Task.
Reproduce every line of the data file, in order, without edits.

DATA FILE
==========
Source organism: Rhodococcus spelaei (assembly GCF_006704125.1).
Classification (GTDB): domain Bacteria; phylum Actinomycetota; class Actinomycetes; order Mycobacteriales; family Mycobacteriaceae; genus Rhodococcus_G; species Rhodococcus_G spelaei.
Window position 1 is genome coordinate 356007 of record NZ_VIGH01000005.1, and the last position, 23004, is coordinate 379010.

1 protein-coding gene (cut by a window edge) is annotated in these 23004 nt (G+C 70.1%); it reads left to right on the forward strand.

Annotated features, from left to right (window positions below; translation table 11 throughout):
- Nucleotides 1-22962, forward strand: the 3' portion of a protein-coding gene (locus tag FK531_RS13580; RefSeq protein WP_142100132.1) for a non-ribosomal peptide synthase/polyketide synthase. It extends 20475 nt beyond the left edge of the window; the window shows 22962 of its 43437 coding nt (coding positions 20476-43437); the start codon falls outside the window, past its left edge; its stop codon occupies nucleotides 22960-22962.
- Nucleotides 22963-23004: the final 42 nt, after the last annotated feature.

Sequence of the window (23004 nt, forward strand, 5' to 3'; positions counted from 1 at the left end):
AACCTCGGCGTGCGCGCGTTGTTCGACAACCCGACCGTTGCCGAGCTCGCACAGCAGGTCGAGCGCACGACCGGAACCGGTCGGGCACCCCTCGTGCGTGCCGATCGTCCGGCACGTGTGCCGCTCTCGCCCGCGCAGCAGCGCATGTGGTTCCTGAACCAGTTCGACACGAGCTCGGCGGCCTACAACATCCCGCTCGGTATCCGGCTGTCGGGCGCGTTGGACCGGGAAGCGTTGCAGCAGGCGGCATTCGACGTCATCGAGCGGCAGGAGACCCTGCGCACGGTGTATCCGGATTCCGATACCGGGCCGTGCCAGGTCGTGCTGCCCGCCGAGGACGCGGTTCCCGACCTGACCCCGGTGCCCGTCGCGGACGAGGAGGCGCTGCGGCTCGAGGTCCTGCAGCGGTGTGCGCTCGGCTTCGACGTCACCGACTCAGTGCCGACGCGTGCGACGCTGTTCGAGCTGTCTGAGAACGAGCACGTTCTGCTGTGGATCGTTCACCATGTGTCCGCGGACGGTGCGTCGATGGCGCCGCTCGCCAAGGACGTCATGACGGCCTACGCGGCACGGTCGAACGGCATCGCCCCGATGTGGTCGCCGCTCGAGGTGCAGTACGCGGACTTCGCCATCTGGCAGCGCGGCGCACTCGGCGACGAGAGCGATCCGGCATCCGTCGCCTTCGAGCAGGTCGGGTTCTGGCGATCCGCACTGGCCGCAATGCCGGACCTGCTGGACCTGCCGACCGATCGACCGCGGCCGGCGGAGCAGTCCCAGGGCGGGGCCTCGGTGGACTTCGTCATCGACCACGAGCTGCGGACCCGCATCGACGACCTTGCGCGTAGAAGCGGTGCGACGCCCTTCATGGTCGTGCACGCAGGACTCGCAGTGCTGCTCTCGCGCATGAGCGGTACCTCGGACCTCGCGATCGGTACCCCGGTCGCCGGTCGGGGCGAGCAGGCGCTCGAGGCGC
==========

Source organism: Rhodococcus spelaei (assembly GCF_006704125.1).
Classification (GTDB): domain Bacteria; phylum Actinomycetota; class Actinomycetes; order Mycobacteriales; family Mycobacteriaceae; genus Rhodococcus_G; species Rhodococcus_G spelaei.
Window position 1 is genome coordinate 356007 of record NZ_VIGH01000005.1, and the last position, 23004, is coordinate 379010.

1 protein-coding gene (cut by a window edge) is annotated in these 23004 nt (G+C 70.1%); it reads left to right on the forward strand.

Annotated features, from left to right (window positions below; translation table 11 throughout):
- Nucleotides 1-22962, forward strand: the 3' portion of a protein-coding gene (locus tag FK531_RS13580; RefSeq protein WP_142100132.1) for a non-ribosomal peptide synthase/polyketide synthase. It extends 20475 nt beyond the left edge of the window; the window shows 22962 of its 43437 coding nt (coding positions 20476-43437); the start codon falls outside the window, past its left edge; its stop codon occupies nucleotides 22960-22962.
- Nucleotides 22963-23004: the final 42 nt, after the last annotated feature.

Sequence of the window (23004 nt, forward strand, 5' to 3'; positions counted from 1 at the left end):
AACCTCGGCGTGCGCGCGTTGTTCGACAACCCGACCGTTGCCGAGCTCGCACAGCAGGTCGAGCGCACGACCGGAACCGGTCGGGCACCCCTCGTGCGTGCCGATCGTCCGGCACGTGTGCCGCTCTCGCCCGCGCAGCAGCGCATGTGGTTCCTGAACCAGTTCGACACGAGCTCGGCGGCCTACAACATCCCGCTCGGTATCCGGCTGTCGGGCGCGTTGGACCGGGAAGCGTTGCAGCAGGCGGCATTCGACGTCATCGAGCGGCAGGAGACCCTGCGCACGGTGTATCCGGATTCCGATACCGGGCCGTGCCAGGTCGTGCTGCCCGCCGAGGACGCGGTTCCCGACCTGACCCCGGTGCCCGTCGCGGACGAGGAGGCGCTGCGGCTCGAGGTCCTGCAGCGGTGTGCGCTCGGCTTCGACGTCACCGACTCAGTGCCGACGCGTGCGACGCTGTTCGAGCTGTCTGAGAACGAGCACGTTCTGCTGTGGATCGTTCACCATGTGTCCGCGGACGGTGCGTCGATGGCGCCGCTCGCCAAGGACGTCATGACGGCCTACGCGGCACGGTCGAACGGCATCGCCCCGATGTGGTCGCCGCTCGAGGTGCAGTACGCGGACTTCGCCATCTGGCAGCGCGGCGCACTCGGCGACGAGAGCGATCCGGCATCCGTCGCCTTCGAGCAGGTCGGGTTCTGGCGATCCGCACTGGCCGCAATGCCGGACCTGCTGGACCTGCCGACCGATCGACCGCGGCCGGCGGAGCAGTCCCAGGGCGGGGCCTCGGTGGACTTCGTCATCGACCACGAGCTGCGGACCCGCATCGACGACCTTGCGCGTAGAAGCGGTGCGACGCCCTTCATGGTCGTGCACGCAGGACTCGCAGTGCTGCTCTCGCGCATGAGCGGTACCTCGGACCTCGCGATCGGTACCCCGGTCGCCGGTCGGGGCGAGCAGGCGCTCGAGGCGC